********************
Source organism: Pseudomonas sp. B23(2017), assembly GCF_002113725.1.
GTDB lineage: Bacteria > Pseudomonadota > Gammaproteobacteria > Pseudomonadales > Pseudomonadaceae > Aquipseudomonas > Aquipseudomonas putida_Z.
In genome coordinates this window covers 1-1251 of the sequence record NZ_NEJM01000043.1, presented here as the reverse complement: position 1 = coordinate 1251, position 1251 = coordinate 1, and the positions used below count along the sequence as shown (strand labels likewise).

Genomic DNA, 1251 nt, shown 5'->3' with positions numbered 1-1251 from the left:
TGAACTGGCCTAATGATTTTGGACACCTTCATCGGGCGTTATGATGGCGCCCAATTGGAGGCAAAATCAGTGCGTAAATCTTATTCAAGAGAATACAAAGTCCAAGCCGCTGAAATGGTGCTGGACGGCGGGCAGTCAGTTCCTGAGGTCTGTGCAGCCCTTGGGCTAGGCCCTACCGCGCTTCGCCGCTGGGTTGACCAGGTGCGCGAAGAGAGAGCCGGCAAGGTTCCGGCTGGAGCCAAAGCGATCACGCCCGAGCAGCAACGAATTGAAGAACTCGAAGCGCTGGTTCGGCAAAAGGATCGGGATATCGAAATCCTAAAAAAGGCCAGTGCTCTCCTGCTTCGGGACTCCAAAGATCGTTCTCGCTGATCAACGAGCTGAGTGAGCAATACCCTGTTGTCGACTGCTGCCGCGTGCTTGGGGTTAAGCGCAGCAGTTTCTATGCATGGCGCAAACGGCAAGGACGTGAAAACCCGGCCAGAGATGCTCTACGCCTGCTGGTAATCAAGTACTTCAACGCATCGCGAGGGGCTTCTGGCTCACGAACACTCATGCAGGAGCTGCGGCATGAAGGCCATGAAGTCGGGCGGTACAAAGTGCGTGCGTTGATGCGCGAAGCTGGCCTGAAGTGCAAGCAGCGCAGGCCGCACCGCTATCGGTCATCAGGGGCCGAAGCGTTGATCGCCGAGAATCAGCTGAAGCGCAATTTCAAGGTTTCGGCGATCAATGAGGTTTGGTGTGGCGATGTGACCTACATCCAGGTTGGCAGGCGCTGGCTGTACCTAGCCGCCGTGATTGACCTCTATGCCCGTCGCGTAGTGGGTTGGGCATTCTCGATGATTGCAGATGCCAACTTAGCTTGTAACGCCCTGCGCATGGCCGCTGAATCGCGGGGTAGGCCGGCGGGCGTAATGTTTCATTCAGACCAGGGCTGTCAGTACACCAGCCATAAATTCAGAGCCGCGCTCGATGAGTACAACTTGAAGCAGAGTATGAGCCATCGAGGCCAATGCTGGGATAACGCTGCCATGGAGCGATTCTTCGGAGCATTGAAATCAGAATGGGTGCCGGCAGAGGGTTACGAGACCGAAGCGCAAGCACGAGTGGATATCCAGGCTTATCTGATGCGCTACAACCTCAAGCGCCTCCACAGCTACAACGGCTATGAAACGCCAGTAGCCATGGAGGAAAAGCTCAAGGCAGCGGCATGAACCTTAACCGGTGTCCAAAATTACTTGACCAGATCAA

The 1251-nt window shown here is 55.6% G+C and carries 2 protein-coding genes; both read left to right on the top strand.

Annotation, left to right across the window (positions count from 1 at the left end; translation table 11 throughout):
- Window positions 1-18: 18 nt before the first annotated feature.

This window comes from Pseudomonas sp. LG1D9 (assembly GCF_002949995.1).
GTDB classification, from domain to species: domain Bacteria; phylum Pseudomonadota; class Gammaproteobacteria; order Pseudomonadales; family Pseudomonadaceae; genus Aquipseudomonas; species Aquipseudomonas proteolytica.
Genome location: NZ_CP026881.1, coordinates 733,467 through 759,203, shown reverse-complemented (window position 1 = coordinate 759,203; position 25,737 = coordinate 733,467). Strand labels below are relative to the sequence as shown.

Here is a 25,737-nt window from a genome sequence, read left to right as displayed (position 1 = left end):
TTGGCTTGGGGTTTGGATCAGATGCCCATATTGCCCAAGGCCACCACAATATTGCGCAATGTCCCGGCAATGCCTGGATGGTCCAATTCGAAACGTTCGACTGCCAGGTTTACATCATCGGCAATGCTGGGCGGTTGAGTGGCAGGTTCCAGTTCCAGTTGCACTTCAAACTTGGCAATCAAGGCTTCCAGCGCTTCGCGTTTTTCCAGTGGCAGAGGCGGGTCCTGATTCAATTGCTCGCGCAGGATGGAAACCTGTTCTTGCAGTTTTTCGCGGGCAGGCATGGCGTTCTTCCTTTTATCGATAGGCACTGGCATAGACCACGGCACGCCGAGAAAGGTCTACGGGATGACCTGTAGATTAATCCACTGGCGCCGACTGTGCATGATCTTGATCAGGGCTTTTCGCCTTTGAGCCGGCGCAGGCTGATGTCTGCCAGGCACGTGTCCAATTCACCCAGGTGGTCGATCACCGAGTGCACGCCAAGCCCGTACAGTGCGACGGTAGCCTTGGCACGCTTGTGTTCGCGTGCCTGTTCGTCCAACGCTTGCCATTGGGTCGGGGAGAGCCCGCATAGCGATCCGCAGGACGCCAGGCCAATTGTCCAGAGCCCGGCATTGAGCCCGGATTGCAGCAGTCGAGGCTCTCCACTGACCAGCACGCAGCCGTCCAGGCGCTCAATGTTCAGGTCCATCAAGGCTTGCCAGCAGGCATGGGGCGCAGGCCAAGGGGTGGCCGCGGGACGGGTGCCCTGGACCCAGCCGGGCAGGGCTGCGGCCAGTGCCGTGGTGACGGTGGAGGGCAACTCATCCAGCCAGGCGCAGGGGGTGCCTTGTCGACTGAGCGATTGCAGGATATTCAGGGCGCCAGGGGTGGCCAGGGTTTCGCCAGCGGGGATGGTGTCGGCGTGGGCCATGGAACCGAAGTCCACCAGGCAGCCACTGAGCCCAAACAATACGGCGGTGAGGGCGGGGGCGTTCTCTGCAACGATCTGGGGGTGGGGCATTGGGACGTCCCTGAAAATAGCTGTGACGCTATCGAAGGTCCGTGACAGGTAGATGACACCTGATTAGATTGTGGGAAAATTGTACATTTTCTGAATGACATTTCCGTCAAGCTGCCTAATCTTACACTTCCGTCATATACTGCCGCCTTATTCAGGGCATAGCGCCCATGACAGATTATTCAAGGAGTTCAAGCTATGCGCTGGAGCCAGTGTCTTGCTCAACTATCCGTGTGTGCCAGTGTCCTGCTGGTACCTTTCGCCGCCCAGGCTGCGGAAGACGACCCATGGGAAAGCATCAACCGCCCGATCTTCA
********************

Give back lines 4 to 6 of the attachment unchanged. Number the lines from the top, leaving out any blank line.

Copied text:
Genomic DNA, 1251 nt, shown 5'->3' with positions numbered 1-1251 from the left:
TGAACTGGCCTAATGATTTTGGACACCTTCATCGGGCGTTATGATGGCGCCCAATTGGAGGCAAAATCAGTGCGTAAATCTTATTCAAGAGAATACAAAGTCCAAGCCGCTGAAATGGTGCTGGACGGCGGGCAGTCAGTTCCTGAGGTCTGTGCAGCCCTTGGGCTAGGCCCTACCGCGCTTCGCCGCTGGGTTGACCAGGTGCGCGAAGAGAGAGCCGGCAAGGTTCCGGCTGGAGCCAAAGCGATCACGCCCGAGCAGCAACGAATTGAAGAACTCGAAGCGCTGGTTCGGCAAAAGGATCGGGATATCGAAATCCTAAAAAAGGCCAGTGCTCTCCTGCTTCGGGACTCCAAAGATCGTTCTCGCTGATCAACGAGCTGAGTGAGCAATACCCTGTTGTCGACTGCTGCCGCGTGCTTGGGGTTAAGCGCAGCAGTTTCTATGCATGGCGCAAACGGCAAGGACGTGAAAACCCGGCCAGAGATGCTCTACGCCTGCTGGTAATCAAGTACTTCAACGCATCGCGAGGGGCTTCTGGCTCACGAACACTCATGCAGGAGCTGCGGCATGAAGGCCATGAAGTCGGGCGGTACAAAGTGCGTGCGTTGATGCGCGAAGCTGGCCTGAAGTGCAAGCAGCGCAGGCCGCACCGCTATCGGTCATCAGGGGCCGAAGCGTTGATCGCCGAGAATCAGCTGAAGCGCAATTTCAAGGTTTCGGCGATCAATGAGGTTTGGTGTGGCGATGTGACCTACATCCAGGTTGGCAGGCGCTGGCTGTACCTAGCCGCCGTGATTGACCTCTATGCCCGTCGCGTAGTGGGTTGGGCATTCTCGATGATTGCAGATGCCAACTTAGCTTGTAACGCCCTGCGCATGGCCGCTGAATCGCGGGGTAGGCCGGCGGGCGTAATGTTTCATTCAGACCAGGGCTGTCAGTACACCAGCCATAAATTCAGAGCCGCGCTCGATGAGTACAACTTGAAGCAGAGTATGAGCCATCGAGGCCAATGCTGGGATAACGCTGCCATGGAGCGATTCTTCGGAGCATTGAAATCAGAATGGGTGCCGGCAGAGGGTTACGAGACCGAAGCGCAAGCACGAGTGGATATCCAGGCTTATCTGATGCGCTACAACCTCAAGCGCCTCCACAGCTACAACGGCTATGAAACGCCAGTAGCCATGGAGGAAAAGCTCAAGGCAGCGGCATGAACCTTAACCGGTGTCCAAAATTACTTGACCAGATCAA

The 1251-nt window shown here is 55.6% G+C and carries 2 protein-coding genes; both read left to right on the top strand.